Social Learning: “Whether to Adopt” or “How to Farm” a New Crop?
The modelling approach I’ve taken in my paper is to distinguish between learning “whether to” adopt a new crop from “how to” farm the new crop. Before learning how to farm a new crop, farmers determine whether they believe the new crop is more profitable than other options. Changing one’s beliefs regarding the viability of a new variety is cheap relative to learning how to farm the new crop (for example, Hanna et. al (2014) show how difficult it is to notice aspects of a production function that can substantially increase seaweed farming profits). Production knowledge requires costly learning effort. The decision to seek out production knowledge depends in large part on how costly it is to acquire, but also on whether one believes such a knowledge investment is worth the cognitive effort in the first place! This framework allows me to conceive of two stages of learning: first, one determines whether the new variety is relatively profitable. If it is, one proceeds to learning how to produce the new variety.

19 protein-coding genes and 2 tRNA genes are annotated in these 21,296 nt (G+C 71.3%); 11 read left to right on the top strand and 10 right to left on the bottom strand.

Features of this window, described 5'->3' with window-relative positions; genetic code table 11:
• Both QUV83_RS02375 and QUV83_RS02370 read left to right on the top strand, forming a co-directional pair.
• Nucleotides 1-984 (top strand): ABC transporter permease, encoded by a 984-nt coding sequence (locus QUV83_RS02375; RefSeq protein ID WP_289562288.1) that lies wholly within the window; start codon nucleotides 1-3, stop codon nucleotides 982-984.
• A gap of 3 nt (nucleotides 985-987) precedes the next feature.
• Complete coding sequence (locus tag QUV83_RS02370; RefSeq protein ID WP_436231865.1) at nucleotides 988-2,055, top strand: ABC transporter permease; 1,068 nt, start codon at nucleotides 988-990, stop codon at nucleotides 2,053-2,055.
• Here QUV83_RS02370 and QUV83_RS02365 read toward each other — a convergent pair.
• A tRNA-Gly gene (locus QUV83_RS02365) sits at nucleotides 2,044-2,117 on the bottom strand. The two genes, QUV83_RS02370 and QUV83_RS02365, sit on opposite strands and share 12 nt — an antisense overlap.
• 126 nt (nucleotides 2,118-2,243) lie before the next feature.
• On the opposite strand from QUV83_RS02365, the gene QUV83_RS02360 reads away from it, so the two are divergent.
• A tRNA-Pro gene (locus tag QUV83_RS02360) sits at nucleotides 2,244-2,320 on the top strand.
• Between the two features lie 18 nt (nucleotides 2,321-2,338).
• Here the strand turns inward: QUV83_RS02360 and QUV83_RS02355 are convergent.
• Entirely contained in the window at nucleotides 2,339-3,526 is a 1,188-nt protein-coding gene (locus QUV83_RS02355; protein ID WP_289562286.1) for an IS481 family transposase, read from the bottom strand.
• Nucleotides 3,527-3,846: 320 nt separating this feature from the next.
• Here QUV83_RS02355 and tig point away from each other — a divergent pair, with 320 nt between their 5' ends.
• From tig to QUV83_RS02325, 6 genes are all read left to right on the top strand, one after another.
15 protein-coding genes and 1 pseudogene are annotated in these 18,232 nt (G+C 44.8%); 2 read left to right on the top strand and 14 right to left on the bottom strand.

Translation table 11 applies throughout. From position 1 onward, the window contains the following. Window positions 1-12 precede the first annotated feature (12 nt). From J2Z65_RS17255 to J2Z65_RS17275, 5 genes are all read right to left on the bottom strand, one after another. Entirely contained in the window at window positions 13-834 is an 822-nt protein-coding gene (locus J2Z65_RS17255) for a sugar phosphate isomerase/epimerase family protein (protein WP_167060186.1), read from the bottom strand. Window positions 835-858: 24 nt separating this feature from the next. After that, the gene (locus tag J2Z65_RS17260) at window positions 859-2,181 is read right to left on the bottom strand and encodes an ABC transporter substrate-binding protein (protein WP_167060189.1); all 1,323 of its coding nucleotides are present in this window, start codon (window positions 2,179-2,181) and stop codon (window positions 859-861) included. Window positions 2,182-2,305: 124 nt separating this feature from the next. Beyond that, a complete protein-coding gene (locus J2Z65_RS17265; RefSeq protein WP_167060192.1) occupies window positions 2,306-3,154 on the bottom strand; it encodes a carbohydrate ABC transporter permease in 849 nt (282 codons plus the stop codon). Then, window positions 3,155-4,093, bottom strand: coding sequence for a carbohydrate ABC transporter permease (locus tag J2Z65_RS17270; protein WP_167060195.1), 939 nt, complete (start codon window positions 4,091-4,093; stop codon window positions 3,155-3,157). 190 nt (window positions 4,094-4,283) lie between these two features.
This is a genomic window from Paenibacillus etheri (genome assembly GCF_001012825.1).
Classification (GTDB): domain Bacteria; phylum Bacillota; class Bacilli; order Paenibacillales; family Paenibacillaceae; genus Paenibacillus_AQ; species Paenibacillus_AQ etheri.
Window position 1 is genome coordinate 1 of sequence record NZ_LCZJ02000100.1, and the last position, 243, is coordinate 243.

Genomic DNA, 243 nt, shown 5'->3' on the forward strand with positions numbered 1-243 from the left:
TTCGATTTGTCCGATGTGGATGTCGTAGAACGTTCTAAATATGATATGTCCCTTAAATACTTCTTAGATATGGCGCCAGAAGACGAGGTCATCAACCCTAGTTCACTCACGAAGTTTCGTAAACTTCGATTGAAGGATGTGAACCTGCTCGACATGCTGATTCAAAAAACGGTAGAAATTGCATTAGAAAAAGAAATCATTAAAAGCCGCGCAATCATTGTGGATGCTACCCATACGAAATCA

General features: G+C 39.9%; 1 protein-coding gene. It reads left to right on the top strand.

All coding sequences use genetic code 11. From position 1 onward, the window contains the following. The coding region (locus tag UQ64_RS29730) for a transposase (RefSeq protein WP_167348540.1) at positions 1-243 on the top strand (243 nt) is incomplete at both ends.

Contribution #2: Learning from friends and reacting to acquaintances
I return to the site of a famous study of pineapple farmers in Ghana by Chris Udry and Tim Conley (2010) who demonstrated that farmers gain production knowledge from one another’s farming experiences. In 2009, Chris Barrett (Cornell University) and Tom Walker (World Bank) collected data on the history of pineapple adoption and disadoption by the same households as the above study. Additionally, they collected data on a within-sample census of network links, differentiating between close friends and more distant acquaintances, in each of the four villages, allowing me to analyze whether farmers with more disadopting peers had a lower probability of adopting the new crop.